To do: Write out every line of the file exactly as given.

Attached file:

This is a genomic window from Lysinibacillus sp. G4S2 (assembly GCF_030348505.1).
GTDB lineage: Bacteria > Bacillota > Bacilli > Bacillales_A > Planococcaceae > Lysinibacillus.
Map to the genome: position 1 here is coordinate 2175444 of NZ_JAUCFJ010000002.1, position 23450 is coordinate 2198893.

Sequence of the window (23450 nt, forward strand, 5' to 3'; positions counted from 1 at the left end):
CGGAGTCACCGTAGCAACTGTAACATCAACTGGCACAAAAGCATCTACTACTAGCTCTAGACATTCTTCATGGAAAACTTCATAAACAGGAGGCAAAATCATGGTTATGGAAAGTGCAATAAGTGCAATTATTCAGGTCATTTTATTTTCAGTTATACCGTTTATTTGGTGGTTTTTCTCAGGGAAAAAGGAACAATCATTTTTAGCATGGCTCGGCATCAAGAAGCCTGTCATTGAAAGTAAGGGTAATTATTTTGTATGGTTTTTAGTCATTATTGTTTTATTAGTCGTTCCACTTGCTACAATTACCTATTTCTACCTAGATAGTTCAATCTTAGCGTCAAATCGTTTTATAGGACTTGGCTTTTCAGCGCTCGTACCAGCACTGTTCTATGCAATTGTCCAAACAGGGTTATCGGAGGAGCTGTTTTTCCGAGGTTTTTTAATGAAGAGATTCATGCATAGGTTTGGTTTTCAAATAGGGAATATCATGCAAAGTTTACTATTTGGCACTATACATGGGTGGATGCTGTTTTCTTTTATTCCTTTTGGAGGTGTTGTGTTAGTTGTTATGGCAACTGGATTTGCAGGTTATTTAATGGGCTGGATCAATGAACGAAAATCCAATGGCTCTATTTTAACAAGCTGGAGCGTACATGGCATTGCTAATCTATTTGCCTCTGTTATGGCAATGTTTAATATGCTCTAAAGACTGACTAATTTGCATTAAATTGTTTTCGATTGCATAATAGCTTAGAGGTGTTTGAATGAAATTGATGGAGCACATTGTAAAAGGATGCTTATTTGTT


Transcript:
This is a genomic window from Lysinibacillus sp. G4S2 (assembly GCF_030348505.1).
GTDB lineage: Bacteria > Bacillota > Bacilli > Bacillales_A > Planococcaceae > Lysinibacillus.
Map to the genome: position 1 here is coordinate 2175444 of NZ_JAUCFJ010000002.1, position 23450 is coordinate 2198893.

Sequence of the window (23450 nt, forward strand, 5' to 3'; positions counted from 1 at the left end):
CGGAGTCACCGTAGCAACTGTAACATCAACTGGCACAAAAGCATCTACTACTAGCTCTAGACATTCTTCATGGAAAACTTCATAAACAGGAGGCAAAATCATGGTTATGGAAAGTGCAATAAGTGCAATTATTCAGGTCATTTTATTTTCAGTTATACCGTTTATTTGGTGGTTTTTCTCAGGGAAAAAGGAACAATCATTTTTAGCATGGCTCGGCATCAAGAAGCCTGTCATTGAAAGTAAGGGTAATTATTTTGTATGGTTTTTAGTCATTATTGTTTTATTAGTCGTTCCACTTGCTACAATTACCTATTTCTACCTAGATAGTTCAATCTTAGCGTCAAATCGTTTTATAGGACTTGGCTTTTCAGCGCTCGTACCAGCACTGTTCTATGCAATTGTCCAAACAGGGTTATCGGAGGAGCTGTTTTTCCGAGGTTTTTTAATGAAGAGATTCATGCATAGGTTTGGTTTTCAAATAGGGAATATCATGCAAAGTTTACTATTTGGCACTATACATGGGTGGATGCTGTTTTCTTTTATTCCTTTTGGAGGTGTTGTGTTAGTTGTTATGGCAACTGGATTTGCAGGTTATTTAATGGGCTGGATCAATGAACGAAAATCCAATGGCTCTATTTTAACAAGCTGGAGCGTACATGGCATTGCTAATCTATTTGCCTCTGTTATGGCAATGTTTAATATGCTCTAAAGACTGACTAATTTGCATTAAATTGTTTTCGATTGCATAATAGCTTAGAGGTGTTTGAATGAAATTGATGGAGCACATTGTAAAAGGATGCTTATTTGTT